Ventura County leaders have agreed to sponsor legislation barring Ventura County death records disclosure/access to the general public. Whether this will have a knock on effect on California State Death Records remains to be seen. California’s open records law however could be seen as retracing it’s steps according to 1st Amendment advocates. The vote by the Ventura county board of Supervisors to introduce the bill was unanimous. The bill seeks to keep death investigations and autopsies private. Though changes not made specific and legislation, as yet, not currently drafted. Ventura County’s chief medical examiner has intimated he favours not releasing death records for public consumption and extending to journalists.
Ventura County Vital Records access
The Chief Medical Officer refers to The California Public Records Act (availability of death records) not protecting family privacy. Under HIPAA (Health Insurance Portability and Accountability Act) an individual is afforded certain rights protecting their medical records. These rights, moreover, should extend to their death records. The details of an individual’s death records vary widely and references to how they died may well be painful. Records also reference lifestyle, detailed anatomical references together with medical history and health.
Records can be intrusive and as a result if circumstances determine a medical examiner’s attendance this can be personal and private. Relatives of those who had their life taken by violence may well prefer to keep those records private. Should the immediate family of the deceased have the final decision. There are around a 1000 applications each year for Ventura County death records. Consequently records requests soared following the shooting in November 2018 at The Borderline Bar and Grill (Thousand Oaks). The murderous spree killing 12 people, was this morbid curiosity or genuine requests? Again should the privacy and acknowledge wishes of relatives. The vote originally reported on by The Ventura County Star. Officials advise on conclusion autopsy records released.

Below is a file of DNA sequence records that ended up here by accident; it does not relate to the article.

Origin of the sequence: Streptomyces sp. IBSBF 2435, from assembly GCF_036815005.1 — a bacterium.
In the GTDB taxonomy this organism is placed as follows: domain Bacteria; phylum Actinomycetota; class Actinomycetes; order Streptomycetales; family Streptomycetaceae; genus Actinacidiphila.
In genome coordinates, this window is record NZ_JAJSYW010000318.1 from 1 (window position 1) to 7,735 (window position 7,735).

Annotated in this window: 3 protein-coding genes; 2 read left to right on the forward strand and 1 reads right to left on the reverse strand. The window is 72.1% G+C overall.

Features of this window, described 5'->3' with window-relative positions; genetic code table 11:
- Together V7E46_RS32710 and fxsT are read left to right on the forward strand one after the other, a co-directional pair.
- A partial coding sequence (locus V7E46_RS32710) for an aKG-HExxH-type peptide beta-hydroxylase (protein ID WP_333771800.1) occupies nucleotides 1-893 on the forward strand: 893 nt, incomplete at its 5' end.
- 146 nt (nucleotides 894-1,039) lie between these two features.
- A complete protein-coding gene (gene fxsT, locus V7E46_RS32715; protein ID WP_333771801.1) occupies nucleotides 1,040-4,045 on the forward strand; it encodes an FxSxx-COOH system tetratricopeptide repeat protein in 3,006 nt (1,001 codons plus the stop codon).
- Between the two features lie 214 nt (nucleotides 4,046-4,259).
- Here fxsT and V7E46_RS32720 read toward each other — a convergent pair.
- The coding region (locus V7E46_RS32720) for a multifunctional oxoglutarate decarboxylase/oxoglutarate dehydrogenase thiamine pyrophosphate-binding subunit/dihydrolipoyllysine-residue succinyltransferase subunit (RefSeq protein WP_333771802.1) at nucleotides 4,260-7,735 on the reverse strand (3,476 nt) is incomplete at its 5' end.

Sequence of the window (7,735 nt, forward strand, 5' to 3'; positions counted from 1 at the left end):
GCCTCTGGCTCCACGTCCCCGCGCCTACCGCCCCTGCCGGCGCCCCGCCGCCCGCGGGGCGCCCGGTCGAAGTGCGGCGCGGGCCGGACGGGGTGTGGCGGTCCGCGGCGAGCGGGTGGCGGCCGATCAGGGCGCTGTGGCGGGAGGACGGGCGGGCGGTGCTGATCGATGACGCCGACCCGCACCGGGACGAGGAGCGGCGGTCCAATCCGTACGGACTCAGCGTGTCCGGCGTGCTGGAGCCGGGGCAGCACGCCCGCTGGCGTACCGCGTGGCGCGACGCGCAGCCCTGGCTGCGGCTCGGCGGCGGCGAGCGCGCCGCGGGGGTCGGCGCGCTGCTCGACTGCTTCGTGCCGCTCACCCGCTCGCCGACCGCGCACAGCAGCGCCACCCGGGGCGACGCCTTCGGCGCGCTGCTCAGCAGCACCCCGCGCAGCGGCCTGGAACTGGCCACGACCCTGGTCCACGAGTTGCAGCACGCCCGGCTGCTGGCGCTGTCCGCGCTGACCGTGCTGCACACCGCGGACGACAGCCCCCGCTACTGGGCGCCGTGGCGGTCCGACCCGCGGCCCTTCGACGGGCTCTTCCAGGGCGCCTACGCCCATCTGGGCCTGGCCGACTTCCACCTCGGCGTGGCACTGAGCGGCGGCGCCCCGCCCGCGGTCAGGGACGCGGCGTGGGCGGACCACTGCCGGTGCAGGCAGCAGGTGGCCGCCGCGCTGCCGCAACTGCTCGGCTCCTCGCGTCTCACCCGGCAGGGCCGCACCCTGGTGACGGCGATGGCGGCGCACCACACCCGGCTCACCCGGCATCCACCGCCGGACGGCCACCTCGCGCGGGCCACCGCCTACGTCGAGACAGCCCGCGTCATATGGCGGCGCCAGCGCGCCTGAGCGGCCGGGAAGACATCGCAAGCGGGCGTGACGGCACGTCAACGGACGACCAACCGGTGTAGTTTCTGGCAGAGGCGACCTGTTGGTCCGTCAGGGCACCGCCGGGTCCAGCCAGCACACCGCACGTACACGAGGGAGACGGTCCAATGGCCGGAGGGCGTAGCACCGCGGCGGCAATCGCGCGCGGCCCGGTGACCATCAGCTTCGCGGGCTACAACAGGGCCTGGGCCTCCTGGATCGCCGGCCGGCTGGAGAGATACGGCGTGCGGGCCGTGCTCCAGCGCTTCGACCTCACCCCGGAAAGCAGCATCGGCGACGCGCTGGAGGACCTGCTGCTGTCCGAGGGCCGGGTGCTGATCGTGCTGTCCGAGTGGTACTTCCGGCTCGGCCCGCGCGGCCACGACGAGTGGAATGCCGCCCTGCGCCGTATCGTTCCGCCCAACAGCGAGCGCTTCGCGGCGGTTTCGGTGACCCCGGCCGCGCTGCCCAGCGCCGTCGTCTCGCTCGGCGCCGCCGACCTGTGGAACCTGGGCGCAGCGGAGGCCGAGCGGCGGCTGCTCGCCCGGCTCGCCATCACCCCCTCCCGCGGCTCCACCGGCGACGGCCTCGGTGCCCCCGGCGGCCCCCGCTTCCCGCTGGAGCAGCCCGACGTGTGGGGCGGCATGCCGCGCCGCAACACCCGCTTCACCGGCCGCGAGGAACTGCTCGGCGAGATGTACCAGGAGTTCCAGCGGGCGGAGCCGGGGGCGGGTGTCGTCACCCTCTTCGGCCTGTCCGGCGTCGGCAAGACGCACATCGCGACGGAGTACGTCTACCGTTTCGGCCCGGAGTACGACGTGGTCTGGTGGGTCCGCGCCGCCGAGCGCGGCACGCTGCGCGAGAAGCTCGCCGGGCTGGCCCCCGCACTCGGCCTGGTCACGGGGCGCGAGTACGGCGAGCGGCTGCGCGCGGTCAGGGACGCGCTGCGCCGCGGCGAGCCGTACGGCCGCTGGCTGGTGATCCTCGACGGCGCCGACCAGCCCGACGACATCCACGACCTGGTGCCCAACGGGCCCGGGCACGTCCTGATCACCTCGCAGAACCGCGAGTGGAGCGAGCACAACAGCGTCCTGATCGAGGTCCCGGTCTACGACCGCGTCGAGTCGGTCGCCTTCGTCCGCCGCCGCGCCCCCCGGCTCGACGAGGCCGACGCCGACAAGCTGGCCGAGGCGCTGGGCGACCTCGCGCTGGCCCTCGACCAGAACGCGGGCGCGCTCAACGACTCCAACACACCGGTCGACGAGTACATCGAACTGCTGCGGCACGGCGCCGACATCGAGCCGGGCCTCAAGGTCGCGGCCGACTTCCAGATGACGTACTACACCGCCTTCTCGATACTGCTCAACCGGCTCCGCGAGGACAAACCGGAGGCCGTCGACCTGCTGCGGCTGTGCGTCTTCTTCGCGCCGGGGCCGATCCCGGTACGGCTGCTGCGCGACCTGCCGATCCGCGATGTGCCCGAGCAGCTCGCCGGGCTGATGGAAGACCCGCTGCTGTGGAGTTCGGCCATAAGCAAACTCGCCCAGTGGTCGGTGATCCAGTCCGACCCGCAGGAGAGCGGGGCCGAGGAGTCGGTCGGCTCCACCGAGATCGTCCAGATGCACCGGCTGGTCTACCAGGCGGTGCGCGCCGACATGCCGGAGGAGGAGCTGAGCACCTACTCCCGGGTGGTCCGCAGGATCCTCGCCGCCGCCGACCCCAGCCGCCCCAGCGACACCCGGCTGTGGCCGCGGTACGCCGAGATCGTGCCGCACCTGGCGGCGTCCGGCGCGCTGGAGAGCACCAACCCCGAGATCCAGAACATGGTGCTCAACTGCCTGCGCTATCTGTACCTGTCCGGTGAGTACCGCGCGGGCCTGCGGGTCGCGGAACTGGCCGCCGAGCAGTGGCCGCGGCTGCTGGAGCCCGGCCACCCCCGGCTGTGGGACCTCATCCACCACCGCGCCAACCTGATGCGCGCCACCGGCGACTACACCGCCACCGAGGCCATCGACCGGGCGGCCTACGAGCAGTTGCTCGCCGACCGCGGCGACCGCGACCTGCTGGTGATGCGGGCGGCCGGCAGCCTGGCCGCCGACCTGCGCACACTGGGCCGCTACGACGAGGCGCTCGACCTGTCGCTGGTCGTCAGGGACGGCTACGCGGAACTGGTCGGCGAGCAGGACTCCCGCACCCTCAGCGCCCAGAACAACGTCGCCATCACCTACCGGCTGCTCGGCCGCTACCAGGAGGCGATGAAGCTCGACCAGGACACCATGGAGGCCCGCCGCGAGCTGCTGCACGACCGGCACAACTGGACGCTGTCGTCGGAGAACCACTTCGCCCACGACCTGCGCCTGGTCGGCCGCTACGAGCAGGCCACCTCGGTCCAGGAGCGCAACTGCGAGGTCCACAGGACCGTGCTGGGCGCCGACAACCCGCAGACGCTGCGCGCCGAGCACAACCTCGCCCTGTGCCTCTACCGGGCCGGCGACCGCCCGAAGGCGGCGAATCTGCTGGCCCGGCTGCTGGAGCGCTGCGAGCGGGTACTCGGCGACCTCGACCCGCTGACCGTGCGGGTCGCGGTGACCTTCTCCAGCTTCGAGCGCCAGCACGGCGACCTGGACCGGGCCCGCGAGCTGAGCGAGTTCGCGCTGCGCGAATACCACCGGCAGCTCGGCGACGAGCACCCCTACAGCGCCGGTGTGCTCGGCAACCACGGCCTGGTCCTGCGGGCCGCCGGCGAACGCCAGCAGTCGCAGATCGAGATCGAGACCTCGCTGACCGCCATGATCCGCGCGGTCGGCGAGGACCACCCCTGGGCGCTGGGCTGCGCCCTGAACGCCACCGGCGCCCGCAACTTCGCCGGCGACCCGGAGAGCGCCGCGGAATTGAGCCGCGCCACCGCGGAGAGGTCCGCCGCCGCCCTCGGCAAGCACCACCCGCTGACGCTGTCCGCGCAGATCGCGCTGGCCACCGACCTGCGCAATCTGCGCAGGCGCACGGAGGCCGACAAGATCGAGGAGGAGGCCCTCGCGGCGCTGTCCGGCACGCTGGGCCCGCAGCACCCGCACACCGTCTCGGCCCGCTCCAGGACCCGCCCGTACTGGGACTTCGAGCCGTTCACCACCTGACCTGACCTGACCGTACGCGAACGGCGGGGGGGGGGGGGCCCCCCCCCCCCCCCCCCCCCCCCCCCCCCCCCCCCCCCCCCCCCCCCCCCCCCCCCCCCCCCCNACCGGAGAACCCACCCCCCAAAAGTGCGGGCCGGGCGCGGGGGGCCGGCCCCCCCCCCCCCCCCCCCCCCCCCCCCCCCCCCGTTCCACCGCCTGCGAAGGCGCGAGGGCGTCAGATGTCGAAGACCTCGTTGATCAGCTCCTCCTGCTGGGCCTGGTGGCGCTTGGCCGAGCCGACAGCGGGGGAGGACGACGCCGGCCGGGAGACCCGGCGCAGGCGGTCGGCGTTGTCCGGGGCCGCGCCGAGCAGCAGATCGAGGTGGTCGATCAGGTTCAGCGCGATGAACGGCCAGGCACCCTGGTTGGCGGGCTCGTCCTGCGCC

The dilemma over public autopsy reports
Some relatives have contacted the Chief Medical Officer concerned the graphic content and public access. Therefore and in order to provide accountability in government State law allows access for the public and media. If an ‘unwarranted invasion’ of privacy and/or a criminal investigation is ongoing exceptions can be made. The 1st Amendment Coalition understands the sensitive issue and hence the wider public interest. The detail from death records can be of great benefit to the wider community. Subsequently bringing about policy change, police accountability, job site safety to prevent any similar fatalities, foster care and consumer product safety. The Ventura Star, while investigating Dr J Smith, accessed Ventura County death records and other reports. They discovered Smith’s assistant had examined bodies (without license) in Smith’s absence.